A few speakers also stressed energy conservation as a way of reducing carbon footprints.  Fried cited  the need to conserve electricity at home and drive more fuel-efficient cars,  while Meredith Nole, the president of American Efficient Lighting, said that buildings could be designed or retrofitted to eliminate wasteful equipment and reduce energy usage.  Nole illustrated to the need to take climate change seriously by referring to an article on energy efficiency and a climate change efficiency initiative issued by the state of New Jersey.  Both publications are from the 1990s.

“How does this happen that we’re in 2014 and we have a real mess?”  Nole said.  While illustrating the lack of progress and the worsening situation in the previous two decades, she was interrupted by a screaming toddler who had to be carried out of the room by his mother.

“I hope it wasn’t anything I said,” Nole quipped.

Despite the dire nightmare scenarios of melting ice in the Antarctic and ten-foot sea level increases, Montclair Sustainability Officer Gray Russell was optimistic about leadership at the local level making a difference.  He noted that the township’s efforts  to increase energy efficiency in its public buildings – which have saved Montclair $65,000 – helped  earn a Climate Showcase Community designation from the U.S.  Environmental Protection Agency.  “Actions at the local level are driving the state, national and global initiatives, which are necessary for sustainability and resilience – and to prevent the worst aspects of climate disruptions,” he said.

Gill concluded the conference saying that he was “excited” with the efforts from local leaders about what can be done in the future – not just in Montclair, but in New Jersey and the nation.

Newsletter, Monthly Events, Special Features, Breaking News and More:

Get once-daily headlines, a monthly events calendar, and occasional special features and breaking news in your inbox.

21 COMMENTS

  1. So it’s going to rain tomorrow? This climate change/global warming/ozone depletion/greenhouse warming thing is snarking out of control!Somebody do Something!! Hold a meeting, give a speech!!!

  2. Russo said, “We’ve done everything we can, we’re not doing enough.” Huh?

    No mention of nuclear? Just natural gas (wait for the anti-fracking folks to chime in). Nuclear is green- no greenhouse gasses.

    I’m all for solar panels, and better municipal cars and truck efficiency.

    Not because I’m worried or even believe this “mess” we’re in, just because why not? Why do something that might cause harm if you don’t have to? I’ve never even got to the question of is Climate Change happening.

    But the scare tactics used regarding the “mess” of this “calamity” that will “destroy our cities” is WAY over the top. And the folks who screamed the loudest only caused some to discount climate change all together, or at least fight over whether or not it’s “real.”

    For the prof, I do what I can- waiting for the next Tesla, or plug-in MINI, buy products with reduced packaging, working with the staff on transitioning to battery powered equipment (except for the mower- yards too big), and most of all: composting.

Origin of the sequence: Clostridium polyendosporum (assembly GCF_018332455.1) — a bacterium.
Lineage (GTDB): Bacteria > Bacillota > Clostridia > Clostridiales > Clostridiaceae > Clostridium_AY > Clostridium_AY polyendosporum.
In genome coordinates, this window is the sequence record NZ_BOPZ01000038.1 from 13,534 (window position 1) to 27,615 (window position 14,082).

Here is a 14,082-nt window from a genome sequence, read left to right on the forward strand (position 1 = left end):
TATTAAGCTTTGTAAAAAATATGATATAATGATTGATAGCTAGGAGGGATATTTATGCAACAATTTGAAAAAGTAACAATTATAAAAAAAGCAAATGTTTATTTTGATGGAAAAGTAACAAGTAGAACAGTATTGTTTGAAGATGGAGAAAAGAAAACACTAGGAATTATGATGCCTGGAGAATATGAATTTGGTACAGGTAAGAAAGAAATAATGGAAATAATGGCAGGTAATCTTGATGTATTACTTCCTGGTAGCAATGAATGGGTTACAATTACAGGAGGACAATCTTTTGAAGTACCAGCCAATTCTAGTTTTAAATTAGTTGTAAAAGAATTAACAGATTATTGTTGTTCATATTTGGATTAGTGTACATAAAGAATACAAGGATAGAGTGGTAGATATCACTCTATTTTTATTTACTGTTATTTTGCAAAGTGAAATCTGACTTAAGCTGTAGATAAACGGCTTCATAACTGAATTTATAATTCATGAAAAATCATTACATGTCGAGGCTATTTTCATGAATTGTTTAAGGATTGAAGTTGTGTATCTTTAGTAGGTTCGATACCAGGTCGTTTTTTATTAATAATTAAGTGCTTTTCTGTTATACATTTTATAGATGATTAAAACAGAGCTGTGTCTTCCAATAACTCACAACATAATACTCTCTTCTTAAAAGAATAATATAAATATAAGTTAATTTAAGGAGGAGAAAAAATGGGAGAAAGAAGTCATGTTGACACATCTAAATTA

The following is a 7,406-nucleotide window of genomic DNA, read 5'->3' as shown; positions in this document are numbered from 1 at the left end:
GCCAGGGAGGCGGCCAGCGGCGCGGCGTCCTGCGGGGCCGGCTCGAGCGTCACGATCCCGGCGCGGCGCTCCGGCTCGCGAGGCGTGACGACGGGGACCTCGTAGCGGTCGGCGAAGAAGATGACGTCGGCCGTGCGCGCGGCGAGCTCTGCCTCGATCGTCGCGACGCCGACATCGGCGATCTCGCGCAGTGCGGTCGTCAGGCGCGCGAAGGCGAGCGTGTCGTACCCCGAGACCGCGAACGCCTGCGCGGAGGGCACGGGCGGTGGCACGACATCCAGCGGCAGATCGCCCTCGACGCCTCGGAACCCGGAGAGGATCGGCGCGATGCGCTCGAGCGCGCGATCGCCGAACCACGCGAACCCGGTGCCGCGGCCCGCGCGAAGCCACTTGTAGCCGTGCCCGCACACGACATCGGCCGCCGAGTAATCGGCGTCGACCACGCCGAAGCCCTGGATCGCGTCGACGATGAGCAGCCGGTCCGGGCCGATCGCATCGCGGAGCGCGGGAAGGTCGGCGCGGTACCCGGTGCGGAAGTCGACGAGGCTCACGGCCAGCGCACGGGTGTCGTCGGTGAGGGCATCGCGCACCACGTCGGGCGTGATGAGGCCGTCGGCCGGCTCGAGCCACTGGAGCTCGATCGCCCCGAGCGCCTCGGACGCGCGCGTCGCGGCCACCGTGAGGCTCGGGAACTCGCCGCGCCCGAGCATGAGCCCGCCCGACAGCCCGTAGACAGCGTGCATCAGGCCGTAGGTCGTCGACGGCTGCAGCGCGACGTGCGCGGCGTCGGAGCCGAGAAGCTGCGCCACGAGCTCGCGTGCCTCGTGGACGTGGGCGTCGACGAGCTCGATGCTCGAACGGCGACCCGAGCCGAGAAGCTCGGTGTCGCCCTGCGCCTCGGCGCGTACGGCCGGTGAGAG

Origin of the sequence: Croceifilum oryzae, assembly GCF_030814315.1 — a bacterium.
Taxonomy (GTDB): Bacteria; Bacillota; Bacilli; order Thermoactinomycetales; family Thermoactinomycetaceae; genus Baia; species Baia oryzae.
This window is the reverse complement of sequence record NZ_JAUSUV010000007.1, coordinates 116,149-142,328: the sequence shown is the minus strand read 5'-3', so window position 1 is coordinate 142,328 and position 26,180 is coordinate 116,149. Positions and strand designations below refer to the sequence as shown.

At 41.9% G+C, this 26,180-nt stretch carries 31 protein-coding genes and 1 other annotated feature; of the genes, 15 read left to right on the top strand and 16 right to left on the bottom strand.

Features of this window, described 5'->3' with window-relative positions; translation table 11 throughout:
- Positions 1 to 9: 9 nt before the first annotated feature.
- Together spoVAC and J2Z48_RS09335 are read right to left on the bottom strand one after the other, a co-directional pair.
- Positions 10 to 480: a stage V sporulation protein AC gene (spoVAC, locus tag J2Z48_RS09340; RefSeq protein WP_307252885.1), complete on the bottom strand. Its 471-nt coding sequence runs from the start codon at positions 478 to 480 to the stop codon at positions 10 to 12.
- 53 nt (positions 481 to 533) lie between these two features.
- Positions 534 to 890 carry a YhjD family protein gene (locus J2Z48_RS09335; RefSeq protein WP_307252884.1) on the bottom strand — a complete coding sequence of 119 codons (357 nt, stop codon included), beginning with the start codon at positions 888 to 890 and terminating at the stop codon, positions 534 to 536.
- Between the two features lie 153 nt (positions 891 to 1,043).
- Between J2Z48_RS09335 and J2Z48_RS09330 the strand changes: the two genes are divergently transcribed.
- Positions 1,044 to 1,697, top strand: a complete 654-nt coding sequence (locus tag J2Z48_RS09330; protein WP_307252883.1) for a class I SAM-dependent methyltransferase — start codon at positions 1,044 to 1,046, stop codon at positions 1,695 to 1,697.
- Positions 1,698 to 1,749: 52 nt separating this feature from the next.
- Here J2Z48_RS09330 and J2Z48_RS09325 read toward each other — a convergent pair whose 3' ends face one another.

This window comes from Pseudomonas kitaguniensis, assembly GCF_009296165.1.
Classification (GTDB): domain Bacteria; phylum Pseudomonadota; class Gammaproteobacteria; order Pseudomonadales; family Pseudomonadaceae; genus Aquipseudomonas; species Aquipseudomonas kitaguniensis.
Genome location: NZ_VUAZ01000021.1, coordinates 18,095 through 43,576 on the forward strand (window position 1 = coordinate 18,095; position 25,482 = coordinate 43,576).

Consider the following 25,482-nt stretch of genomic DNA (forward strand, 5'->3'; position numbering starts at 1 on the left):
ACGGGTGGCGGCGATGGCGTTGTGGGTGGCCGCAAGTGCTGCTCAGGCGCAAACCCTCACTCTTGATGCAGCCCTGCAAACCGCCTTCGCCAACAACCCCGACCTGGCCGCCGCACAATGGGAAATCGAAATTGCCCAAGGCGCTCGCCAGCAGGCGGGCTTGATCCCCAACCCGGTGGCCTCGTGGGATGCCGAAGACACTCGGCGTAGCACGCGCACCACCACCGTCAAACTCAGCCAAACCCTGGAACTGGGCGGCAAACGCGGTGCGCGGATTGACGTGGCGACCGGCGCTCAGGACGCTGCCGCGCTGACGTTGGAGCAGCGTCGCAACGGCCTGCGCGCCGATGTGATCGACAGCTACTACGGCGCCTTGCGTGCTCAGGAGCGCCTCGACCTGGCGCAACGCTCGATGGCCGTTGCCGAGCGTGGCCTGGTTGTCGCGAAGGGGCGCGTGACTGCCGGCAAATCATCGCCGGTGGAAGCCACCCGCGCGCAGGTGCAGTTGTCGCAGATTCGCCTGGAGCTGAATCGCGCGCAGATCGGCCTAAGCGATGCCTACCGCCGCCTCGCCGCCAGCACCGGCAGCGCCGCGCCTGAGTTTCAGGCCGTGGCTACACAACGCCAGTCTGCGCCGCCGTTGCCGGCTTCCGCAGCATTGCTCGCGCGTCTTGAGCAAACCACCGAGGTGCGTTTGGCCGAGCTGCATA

Not because I’m scared of ice melting, but because why not?

  3. “I’ve never even got to the question of is Climate Change happening.”

    —fortunately the scientists of the world have.

    Do let us know if/when you get to this “question”, prof, and what your ruling is…

  4. The Earth has been experiencing global warming since the end of the last ice age about 10,000 years ago. There have been short term aberrations (20 years to 100 years) in that trend during that time. Many scientists believe in another 10,000 to 20,000 years we could enter another ice age….but not if the tragically hip of Montclair have anything to do with it!!!
    In the mean time it might be a good idea to figure out what to do with all those solar panels…not the ones installed and yet to be installed…but the ones we will have to dispose of. Solar panels have a life expectancy of 25 years, if you believe their Chinese manufacturers, and that’s under ideal conditions…doesn’t factor in snow damage. In about 10 years we will start stuffing our landfills with toxic solar panels…no problem, just stack them over there next to the Tesla batteries. I heard Al Gore’s next big investment play is in waste management…

  5. But the scare tactics used regarding the “mess” of this “calamity” that will “destroy our cities” is WAY over the top.

    “Scare tactics.” Is that the latest talking point from Fox News, prof? Meanwhile, Miami is now flooding on a regular basis at high tide. But it’s surely “scare tactics” that are the issue.

    The Earth has been experiencing global warming since the end of the last ice age about 10,000 years ago.

    Hoo boy. The temperature of the planet isn’t even the real issue. The pace of the change is. But don’t let ideas like looking into it for more than five minutes stop you.

    I urge everyone to at least check out the Overview of the National Climate Assessment. Eye-opening stuff, in simple non-“SCARE TACTICS” language.

    https://nca2014.globalchange.gov/

  6. ” . . . but not if the tragically hip of Montclair have anything to do with it!!!”

    Lol, sell more UGGS to teenage girls.